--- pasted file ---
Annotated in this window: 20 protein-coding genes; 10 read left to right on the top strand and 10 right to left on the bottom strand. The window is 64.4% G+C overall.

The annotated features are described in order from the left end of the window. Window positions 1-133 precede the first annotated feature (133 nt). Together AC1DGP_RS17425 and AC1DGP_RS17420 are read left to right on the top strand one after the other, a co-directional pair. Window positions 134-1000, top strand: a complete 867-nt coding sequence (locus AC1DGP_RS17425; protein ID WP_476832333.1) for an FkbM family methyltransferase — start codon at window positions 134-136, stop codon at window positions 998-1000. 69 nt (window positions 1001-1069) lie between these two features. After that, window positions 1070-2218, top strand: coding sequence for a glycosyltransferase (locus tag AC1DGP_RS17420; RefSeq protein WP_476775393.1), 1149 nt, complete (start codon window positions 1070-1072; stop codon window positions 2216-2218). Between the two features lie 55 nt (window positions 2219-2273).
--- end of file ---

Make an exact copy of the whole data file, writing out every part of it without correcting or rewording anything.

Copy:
Annotated in this window: 20 protein-coding genes; 10 read left to right on the top strand and 10 right to left on the bottom strand. The window is 64.4% G+C overall.

The annotated features are described in order from the left end of the window. Window positions 1-133 precede the first annotated feature (133 nt). Together AC1DGP_RS17425 and AC1DGP_RS17420 are read left to right on the top strand one after the other, a co-directional pair. Window positions 134-1000, top strand: a complete 867-nt coding sequence (locus AC1DGP_RS17425; protein ID WP_476832333.1) for an FkbM family methyltransferase — start codon at window positions 134-136, stop codon at window positions 998-1000. 69 nt (window positions 1001-1069) lie between these two features. After that, window positions 1070-2218, top strand: coding sequence for a glycosyltransferase (locus tag AC1DGP_RS17420; RefSeq protein WP_476775393.1), 1149 nt, complete (start codon window positions 1070-1072; stop codon window positions 2216-2218). Between the two features lie 55 nt (window positions 2219-2273).